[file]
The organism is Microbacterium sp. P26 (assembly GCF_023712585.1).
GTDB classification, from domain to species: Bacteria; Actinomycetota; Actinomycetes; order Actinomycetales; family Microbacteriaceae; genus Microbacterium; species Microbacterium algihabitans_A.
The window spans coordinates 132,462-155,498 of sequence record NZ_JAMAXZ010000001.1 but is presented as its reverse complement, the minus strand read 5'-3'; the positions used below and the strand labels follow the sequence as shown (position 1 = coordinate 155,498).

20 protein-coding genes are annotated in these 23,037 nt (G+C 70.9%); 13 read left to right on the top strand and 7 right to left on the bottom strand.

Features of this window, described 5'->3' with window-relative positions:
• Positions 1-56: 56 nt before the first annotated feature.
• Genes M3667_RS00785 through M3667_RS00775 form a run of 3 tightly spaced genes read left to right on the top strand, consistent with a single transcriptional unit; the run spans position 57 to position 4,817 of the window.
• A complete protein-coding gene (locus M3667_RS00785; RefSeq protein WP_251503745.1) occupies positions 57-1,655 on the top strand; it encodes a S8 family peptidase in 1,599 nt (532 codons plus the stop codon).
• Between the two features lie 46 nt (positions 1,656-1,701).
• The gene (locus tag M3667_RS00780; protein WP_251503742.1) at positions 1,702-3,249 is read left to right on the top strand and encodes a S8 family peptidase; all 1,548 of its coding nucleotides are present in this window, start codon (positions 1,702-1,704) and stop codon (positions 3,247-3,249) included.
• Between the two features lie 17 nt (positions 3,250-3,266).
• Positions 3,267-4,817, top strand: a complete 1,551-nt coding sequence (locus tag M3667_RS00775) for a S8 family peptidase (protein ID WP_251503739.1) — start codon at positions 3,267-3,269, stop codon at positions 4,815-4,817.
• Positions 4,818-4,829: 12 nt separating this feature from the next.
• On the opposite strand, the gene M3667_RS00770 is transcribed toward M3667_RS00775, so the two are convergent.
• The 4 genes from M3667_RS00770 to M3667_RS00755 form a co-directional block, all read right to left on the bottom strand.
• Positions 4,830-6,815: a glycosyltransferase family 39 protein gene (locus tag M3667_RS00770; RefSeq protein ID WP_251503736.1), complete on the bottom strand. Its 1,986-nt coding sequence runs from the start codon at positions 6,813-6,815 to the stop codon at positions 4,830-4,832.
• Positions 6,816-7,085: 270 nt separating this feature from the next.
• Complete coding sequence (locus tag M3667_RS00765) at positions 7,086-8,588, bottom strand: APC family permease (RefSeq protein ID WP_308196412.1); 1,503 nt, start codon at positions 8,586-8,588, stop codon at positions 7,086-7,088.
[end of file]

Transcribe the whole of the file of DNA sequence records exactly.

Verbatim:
The organism is Microbacterium sp. P26 (assembly GCF_023712585.1).
GTDB classification, from domain to species: Bacteria; Actinomycetota; Actinomycetes; order Actinomycetales; family Microbacteriaceae; genus Microbacterium; species Microbacterium algihabitans_A.
The window spans coordinates 132,462-155,498 of sequence record NZ_JAMAXZ010000001.1 but is presented as its reverse complement, the minus strand read 5'-3'; the positions used below and the strand labels follow the sequence as shown (position 1 = coordinate 155,498).

20 protein-coding genes are annotated in these 23,037 nt (G+C 70.9%); 13 read left to right on the top strand and 7 right to left on the bottom strand.

Features of this window, described 5'->3' with window-relative positions:
• Positions 1-56: 56 nt before the first annotated feature.
• Genes M3667_RS00785 through M3667_RS00775 form a run of 3 tightly spaced genes read left to right on the top strand, consistent with a single transcriptional unit; the run spans position 57 to position 4,817 of the window.
• A complete protein-coding gene (locus M3667_RS00785; RefSeq protein WP_251503745.1) occupies positions 57-1,655 on the top strand; it encodes a S8 family peptidase in 1,599 nt (532 codons plus the stop codon).
• Between the two features lie 46 nt (positions 1,656-1,701).
• The gene (locus tag M3667_RS00780; protein WP_251503742.1) at positions 1,702-3,249 is read left to right on the top strand and encodes a S8 family peptidase; all 1,548 of its coding nucleotides are present in this window, start codon (positions 1,702-1,704) and stop codon (positions 3,247-3,249) included.
• Between the two features lie 17 nt (positions 3,250-3,266).
• Positions 3,267-4,817, top strand: a complete 1,551-nt coding sequence (locus tag M3667_RS00775) for a S8 family peptidase (protein ID WP_251503739.1) — start codon at positions 3,267-3,269, stop codon at positions 4,815-4,817.
• Positions 4,818-4,829: 12 nt separating this feature from the next.
• On the opposite strand, the gene M3667_RS00770 is transcribed toward M3667_RS00775, so the two are convergent.
• The 4 genes from M3667_RS00770 to M3667_RS00755 form a co-directional block, all read right to left on the bottom strand.
• Positions 4,830-6,815: a glycosyltransferase family 39 protein gene (locus tag M3667_RS00770; RefSeq protein ID WP_251503736.1), complete on the bottom strand. Its 1,986-nt coding sequence runs from the start codon at positions 6,813-6,815 to the stop codon at positions 4,830-4,832.
• Positions 6,816-7,085: 270 nt separating this feature from the next.
• Complete coding sequence (locus tag M3667_RS00765) at positions 7,086-8,588, bottom strand: APC family permease (RefSeq protein ID WP_308196412.1); 1,503 nt, start codon at positions 8,586-8,588, stop codon at positions 7,086-7,088.